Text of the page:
Prediction fail

Blame it on Star Trek?


My love/hate relationship with the environmental movement

I have a love/hate relationship with the environmental movement. Well, 'hate' is a bit strong - it's more of a love/less love relationship.

Love, because I agree with their ends. Less love, because I object to their means: The environmental movement tends to be regressive rather than progressive. By 'regressive', I mean that both public and private environmental organizations focus excessively on conservation as a way to stave off disaster. The unquestioned premise is that saving the planet requires hard sacrifice: Our showers should be shorter, our homes should be colder and our driving should be rarer. But are our options really so constrained?

One problem with framing the debate as a choice between creature comforts and a healthy planet is that it misallocates resources. Time and money that could have been spent on innovation is instead spent on conservation awareness. The assumption is that today’s technologies will be tomorrow’s technologies, so the best way to protect the environment is to use less. But technological progress is difficult to predict, as the personal computer and Internet revolution have shown. It’s this unpredictability that should make us question the assumption that the Western lifestyle is unsustainable, now and forever. What is not possible with today’s technologies may be possible with tomorrow’s innovations.

The environmental movement doesn’t entirely ignore progressive fixes. Some organizations lobby in support of R&D to try to discover new technologies. But the effort often falls short of what is needed. The same tired fixes are advocated (or at least, focused on in media campaigns): Replacing coal and oil fuels with expensive solar and wind power or replacing incandescent lighting with toxic CFL bulbs, to give two of the most popular examples. The serious shortcomings of these technologies are often attributed to if-onlys: If only we devoted more time, money and attention to these technologies, they would be superior alternatives. I don't disagree that these technologies could revolutionize sustainability; I just think we should be hesitant about placing all our bets on a few currently-unpromising technologies.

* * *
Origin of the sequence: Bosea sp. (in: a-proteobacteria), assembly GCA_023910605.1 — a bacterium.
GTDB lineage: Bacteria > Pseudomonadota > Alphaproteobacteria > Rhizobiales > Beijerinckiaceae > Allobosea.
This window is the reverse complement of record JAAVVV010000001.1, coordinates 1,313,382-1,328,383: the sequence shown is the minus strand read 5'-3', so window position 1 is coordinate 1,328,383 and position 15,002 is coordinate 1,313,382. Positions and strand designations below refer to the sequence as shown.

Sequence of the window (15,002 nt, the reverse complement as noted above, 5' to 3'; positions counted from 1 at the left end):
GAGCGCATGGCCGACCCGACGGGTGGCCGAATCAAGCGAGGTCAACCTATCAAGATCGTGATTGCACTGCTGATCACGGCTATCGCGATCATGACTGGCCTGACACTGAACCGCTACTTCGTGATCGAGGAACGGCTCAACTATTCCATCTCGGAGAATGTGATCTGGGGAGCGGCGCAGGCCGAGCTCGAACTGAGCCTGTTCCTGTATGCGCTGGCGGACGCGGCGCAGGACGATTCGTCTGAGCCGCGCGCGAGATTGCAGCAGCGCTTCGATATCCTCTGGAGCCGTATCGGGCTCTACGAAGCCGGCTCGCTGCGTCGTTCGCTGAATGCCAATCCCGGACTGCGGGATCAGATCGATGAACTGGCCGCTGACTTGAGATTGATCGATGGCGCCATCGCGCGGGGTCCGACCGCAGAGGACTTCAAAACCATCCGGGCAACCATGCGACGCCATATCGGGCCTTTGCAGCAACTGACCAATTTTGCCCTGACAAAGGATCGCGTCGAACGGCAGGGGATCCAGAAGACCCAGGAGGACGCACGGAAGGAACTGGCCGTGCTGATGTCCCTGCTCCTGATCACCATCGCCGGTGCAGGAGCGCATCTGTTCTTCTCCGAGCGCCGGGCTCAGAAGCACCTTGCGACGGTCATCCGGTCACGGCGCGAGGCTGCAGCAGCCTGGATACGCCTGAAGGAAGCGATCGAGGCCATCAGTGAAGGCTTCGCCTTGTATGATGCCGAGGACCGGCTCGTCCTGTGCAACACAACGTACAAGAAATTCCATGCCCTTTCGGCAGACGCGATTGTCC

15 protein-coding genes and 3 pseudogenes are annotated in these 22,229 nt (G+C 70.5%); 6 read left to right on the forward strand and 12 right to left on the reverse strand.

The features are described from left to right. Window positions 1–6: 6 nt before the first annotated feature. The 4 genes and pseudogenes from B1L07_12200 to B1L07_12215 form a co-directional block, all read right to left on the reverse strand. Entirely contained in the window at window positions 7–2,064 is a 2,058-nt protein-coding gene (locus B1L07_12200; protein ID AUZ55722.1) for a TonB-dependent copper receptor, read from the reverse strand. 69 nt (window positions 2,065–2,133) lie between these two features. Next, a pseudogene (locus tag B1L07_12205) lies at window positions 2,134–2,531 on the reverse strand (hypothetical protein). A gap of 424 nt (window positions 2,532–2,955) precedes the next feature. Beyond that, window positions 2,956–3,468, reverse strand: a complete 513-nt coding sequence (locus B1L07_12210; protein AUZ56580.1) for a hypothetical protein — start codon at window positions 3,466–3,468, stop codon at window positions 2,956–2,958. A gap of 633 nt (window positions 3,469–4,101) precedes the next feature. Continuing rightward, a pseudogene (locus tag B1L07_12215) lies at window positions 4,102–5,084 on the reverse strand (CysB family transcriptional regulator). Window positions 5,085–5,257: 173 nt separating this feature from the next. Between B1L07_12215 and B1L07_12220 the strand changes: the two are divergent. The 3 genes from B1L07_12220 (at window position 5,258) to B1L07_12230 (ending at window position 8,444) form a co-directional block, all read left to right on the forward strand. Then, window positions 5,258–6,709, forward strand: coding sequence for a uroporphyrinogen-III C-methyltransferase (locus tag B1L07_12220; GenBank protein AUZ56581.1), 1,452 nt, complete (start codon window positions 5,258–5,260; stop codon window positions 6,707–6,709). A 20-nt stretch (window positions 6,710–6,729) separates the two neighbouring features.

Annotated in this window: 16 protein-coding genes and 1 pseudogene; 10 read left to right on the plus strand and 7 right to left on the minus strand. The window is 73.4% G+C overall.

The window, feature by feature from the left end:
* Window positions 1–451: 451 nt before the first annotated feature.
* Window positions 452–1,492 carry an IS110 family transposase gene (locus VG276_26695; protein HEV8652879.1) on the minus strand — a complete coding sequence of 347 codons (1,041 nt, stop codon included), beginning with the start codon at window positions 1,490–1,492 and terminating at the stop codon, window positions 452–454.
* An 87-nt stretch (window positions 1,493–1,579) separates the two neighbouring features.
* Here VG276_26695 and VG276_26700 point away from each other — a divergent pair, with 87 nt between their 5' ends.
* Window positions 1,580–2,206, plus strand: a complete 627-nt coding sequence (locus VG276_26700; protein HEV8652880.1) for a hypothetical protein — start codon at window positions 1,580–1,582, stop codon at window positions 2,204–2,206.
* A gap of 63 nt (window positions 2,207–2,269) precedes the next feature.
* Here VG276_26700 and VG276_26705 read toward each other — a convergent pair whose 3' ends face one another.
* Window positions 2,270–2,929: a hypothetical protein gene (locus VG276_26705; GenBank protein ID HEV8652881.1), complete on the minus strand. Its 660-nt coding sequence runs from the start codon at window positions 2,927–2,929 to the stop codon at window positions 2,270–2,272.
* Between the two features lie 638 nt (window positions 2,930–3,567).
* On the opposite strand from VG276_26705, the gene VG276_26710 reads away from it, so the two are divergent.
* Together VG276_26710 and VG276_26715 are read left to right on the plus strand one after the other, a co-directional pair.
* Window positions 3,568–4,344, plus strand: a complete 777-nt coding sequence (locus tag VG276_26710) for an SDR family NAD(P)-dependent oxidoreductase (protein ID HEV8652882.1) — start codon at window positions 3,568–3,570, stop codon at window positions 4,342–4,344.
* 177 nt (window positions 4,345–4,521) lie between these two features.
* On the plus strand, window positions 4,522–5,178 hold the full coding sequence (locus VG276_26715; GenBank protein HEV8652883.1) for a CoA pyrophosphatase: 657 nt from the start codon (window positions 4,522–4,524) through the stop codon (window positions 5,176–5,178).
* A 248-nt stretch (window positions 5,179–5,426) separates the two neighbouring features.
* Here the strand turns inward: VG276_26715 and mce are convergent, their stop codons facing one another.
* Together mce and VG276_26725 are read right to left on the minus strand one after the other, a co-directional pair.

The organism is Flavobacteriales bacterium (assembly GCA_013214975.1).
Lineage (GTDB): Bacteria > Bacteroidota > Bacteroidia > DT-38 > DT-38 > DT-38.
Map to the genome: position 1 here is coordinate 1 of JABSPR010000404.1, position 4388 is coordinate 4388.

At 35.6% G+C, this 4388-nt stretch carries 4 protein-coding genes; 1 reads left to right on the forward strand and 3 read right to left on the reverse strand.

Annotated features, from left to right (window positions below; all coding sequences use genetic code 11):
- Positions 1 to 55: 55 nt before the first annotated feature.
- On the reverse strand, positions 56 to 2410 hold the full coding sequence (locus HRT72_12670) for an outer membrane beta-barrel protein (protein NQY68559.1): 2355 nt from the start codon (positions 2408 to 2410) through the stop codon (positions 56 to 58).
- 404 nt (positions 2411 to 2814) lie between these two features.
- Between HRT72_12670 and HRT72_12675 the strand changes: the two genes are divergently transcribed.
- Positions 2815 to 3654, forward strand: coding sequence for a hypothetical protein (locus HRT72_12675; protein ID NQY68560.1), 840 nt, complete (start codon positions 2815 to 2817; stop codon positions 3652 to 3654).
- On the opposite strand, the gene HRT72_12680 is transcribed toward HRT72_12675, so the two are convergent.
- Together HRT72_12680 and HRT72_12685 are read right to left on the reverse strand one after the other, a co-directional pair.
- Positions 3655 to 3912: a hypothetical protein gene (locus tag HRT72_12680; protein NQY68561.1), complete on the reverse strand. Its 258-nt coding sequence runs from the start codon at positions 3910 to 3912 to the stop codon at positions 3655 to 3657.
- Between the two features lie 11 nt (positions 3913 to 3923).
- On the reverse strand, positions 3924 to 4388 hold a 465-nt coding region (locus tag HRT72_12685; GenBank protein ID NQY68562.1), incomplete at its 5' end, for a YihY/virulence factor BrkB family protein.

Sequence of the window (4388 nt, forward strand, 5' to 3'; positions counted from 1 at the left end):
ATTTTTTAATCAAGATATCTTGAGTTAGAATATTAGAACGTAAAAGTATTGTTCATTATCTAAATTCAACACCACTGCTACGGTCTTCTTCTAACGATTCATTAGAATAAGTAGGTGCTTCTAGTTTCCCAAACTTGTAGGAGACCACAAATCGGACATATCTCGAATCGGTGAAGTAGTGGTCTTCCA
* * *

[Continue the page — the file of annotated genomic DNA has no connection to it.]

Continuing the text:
Framing the debate as a choice between comfort and sustainability also tunes people out. Life is more enjoyable for those who can enjoy our modern creature comforts such as cars, hot showers and air conditioners. Someone who uses these conveniences receives a direct benefit in terms of quality of life. By contrast, a person who sacrifices these amenities may enjoy an attenuated benefit years from now, if at all: Your neighbors may free-ride on your efforts or the measures may not go far enough. The result is that pleas for voluntary sacrifice fall on deaf ears: The short-term view wins out because the long-term benefit is unclear. Consequently, it's unsurprising that environmental groups have tried to make conservation measures mandatory.

Environmental organizations lobby the government to force people to use less. Unfortunately, these mandatory measures often disproportionately affect the poor. One example is support for a tax on driving. The problem with a driving tax is that the cost is most heavily borne by the less-affluent. Driving taxes punish people with little disposable income for whom driving is not a luxury but a prerequisite for work. Another example is support for Green building standards. The issue with such standards is that they raise the upfront costs of homes. Even if these costs are recouped in the long-term, the house is out of reach for families who can’t pay the upfront premium. Other conservation measures that fall hard on the poor are requirements for paperless offices, biofuels, utility renewable-energy minima, etc.

In short, I question whether conservation is the best way to achieve environmental protection. A better solution may be to mobilize resources to discover eco-friendly technologies that will allow us to enjoy our creature comforts.